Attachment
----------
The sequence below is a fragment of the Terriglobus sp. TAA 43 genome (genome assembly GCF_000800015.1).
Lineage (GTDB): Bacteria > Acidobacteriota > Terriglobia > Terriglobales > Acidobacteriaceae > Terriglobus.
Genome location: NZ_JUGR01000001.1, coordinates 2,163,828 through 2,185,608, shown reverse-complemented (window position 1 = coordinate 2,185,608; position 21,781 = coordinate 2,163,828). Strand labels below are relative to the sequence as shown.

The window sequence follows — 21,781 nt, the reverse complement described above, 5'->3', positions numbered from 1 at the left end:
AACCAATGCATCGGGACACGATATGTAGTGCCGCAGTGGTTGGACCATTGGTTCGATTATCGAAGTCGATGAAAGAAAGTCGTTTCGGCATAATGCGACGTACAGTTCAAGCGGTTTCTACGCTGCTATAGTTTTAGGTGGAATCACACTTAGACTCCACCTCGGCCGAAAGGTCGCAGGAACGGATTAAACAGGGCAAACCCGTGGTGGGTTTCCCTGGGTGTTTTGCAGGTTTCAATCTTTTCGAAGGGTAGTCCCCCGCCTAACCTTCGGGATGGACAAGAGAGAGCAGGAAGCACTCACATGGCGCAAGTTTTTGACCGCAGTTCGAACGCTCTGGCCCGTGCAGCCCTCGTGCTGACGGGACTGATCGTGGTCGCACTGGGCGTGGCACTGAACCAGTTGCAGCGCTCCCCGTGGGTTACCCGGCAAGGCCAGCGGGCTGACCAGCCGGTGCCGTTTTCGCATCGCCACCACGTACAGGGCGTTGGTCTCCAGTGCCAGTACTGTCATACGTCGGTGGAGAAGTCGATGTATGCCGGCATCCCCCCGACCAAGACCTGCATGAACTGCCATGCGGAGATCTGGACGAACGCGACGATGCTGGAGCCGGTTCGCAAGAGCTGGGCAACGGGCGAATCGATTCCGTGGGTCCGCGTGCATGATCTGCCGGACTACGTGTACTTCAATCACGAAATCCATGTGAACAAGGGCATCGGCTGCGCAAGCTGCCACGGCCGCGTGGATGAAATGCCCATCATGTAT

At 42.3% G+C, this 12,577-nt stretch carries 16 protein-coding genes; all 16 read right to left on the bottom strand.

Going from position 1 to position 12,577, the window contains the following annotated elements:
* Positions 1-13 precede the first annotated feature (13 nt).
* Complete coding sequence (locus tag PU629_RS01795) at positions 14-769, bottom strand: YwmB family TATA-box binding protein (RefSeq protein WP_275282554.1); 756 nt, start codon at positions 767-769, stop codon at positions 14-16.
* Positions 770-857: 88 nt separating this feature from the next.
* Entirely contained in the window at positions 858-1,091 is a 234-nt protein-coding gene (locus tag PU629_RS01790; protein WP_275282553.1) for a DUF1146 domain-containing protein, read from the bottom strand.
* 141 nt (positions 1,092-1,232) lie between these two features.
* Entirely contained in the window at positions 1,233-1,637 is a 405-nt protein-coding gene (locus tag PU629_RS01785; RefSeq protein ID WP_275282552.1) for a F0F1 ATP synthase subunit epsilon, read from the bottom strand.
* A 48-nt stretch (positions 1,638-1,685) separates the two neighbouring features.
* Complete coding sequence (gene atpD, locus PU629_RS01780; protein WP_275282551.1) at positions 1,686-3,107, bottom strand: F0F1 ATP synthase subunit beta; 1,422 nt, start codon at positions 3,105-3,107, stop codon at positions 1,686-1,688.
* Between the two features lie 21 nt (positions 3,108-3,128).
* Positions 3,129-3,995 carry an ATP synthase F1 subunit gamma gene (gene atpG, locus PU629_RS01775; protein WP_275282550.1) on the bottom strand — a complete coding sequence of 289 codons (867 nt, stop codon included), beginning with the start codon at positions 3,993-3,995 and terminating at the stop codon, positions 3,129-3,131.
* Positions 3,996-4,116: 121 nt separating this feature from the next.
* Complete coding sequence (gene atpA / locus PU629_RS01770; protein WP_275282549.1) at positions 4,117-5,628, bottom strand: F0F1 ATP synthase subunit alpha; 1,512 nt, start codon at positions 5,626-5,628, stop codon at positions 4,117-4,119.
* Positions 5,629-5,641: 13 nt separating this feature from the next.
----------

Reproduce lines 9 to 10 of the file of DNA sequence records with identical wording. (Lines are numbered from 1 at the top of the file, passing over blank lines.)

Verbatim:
* Complete coding sequence (locus tag PU629_RS01795) at positions 14-769, bottom strand: YwmB family TATA-box binding protein (RefSeq protein WP_275282554.1); 756 nt, start codon at positions 767-769, stop codon at positions 14-16.
* Positions 770-857: 88 nt separating this feature from the next.